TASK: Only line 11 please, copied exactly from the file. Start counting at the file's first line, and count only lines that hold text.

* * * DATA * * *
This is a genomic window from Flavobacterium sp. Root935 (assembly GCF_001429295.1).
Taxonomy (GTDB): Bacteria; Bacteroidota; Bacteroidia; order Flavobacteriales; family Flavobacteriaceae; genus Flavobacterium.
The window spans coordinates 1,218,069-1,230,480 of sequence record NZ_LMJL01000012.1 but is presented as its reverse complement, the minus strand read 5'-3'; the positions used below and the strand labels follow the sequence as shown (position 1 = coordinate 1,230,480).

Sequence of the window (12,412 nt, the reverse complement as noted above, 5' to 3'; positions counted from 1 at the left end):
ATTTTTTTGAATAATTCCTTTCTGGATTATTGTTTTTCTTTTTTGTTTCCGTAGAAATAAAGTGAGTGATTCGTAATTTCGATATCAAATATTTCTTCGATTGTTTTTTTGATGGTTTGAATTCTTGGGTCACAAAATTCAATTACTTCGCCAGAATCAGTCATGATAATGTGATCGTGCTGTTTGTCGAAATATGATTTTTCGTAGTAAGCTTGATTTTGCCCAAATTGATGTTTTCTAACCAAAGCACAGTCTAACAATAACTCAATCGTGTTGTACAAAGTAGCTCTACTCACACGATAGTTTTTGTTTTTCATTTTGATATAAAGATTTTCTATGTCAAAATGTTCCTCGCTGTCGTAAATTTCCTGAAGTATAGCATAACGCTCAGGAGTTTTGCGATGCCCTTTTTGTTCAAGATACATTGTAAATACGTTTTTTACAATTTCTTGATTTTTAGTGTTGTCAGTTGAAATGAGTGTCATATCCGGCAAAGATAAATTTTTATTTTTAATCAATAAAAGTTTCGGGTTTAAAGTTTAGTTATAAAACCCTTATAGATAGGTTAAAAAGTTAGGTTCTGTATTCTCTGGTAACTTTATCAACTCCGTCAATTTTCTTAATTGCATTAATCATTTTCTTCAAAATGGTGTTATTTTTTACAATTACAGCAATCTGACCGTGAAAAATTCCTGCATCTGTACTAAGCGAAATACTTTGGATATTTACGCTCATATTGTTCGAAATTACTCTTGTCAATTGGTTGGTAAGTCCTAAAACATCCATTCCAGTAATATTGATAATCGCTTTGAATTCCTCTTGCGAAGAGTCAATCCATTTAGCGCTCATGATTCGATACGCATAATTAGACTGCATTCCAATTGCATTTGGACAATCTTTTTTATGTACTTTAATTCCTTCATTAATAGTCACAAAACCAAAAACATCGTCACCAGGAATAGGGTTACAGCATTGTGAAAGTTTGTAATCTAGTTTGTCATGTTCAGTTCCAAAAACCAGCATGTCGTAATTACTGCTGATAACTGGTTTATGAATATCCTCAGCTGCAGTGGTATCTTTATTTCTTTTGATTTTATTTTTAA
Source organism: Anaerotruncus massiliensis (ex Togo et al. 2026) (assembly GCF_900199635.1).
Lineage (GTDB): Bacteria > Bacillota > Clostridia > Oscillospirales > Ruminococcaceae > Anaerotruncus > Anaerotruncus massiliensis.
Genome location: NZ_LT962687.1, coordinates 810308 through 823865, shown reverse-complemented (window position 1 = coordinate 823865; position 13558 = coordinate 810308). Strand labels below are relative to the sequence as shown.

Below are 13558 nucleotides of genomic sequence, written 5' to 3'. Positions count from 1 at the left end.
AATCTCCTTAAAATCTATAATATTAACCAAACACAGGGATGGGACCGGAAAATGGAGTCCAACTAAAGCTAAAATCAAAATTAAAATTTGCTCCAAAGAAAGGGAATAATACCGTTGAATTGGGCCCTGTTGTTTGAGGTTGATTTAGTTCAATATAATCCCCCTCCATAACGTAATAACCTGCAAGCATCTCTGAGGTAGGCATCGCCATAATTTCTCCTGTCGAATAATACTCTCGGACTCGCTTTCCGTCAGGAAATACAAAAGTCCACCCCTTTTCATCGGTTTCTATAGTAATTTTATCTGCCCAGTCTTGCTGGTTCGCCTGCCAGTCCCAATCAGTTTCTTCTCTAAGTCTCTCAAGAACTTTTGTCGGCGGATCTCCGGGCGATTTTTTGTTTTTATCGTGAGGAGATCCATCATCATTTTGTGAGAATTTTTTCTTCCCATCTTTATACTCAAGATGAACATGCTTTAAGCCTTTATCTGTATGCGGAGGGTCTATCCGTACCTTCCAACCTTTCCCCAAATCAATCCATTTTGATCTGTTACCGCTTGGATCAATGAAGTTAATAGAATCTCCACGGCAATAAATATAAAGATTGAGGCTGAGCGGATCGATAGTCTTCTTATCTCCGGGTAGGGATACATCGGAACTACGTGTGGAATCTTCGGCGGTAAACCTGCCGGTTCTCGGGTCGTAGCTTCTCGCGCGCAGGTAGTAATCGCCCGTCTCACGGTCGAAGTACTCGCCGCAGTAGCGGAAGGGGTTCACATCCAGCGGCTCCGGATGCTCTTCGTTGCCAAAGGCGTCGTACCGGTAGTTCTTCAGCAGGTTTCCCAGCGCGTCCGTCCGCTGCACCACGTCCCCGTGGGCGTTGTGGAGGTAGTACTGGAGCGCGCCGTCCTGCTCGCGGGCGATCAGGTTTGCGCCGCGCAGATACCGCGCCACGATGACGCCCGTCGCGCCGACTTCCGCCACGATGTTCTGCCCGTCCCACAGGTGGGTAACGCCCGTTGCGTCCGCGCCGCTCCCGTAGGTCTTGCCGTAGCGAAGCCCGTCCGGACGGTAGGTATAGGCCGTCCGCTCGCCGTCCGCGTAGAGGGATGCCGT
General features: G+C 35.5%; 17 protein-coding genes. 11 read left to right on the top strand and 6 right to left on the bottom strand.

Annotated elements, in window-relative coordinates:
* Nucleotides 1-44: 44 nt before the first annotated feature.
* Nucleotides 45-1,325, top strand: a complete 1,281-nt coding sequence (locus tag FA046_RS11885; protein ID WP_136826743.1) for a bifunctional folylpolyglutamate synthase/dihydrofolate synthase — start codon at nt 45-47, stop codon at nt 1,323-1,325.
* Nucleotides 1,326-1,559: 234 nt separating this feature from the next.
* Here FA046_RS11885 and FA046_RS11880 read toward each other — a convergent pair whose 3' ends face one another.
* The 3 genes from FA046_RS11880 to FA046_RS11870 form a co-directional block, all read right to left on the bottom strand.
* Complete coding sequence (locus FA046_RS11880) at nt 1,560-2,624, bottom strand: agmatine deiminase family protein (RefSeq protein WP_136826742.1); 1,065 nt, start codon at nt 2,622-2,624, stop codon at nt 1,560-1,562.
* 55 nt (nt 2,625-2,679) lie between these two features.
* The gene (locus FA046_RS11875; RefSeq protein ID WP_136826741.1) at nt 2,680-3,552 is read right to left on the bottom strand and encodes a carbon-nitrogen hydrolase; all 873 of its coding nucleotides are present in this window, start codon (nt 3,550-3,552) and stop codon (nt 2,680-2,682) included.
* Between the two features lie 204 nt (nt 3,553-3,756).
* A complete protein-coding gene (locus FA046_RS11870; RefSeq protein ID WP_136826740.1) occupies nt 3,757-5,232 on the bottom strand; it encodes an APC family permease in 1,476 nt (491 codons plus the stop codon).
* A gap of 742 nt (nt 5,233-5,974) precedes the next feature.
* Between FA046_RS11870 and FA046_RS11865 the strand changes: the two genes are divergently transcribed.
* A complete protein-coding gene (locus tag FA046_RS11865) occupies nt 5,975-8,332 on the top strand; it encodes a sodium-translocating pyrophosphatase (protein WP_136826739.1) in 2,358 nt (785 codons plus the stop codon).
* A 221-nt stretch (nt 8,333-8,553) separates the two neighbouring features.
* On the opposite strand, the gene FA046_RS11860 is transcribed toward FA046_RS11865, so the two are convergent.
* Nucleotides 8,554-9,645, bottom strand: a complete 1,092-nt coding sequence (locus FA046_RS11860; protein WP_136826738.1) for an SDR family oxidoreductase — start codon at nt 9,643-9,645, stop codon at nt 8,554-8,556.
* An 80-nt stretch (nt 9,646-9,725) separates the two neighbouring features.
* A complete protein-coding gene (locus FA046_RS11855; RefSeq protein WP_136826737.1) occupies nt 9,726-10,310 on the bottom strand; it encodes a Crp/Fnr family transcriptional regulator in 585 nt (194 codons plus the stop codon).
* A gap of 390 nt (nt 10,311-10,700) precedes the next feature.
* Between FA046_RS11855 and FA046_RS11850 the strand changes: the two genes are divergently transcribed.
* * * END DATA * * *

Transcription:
General features: G+C 35.5%; 17 protein-coding genes. 11 read left to right on the top strand and 6 right to left on the bottom strand.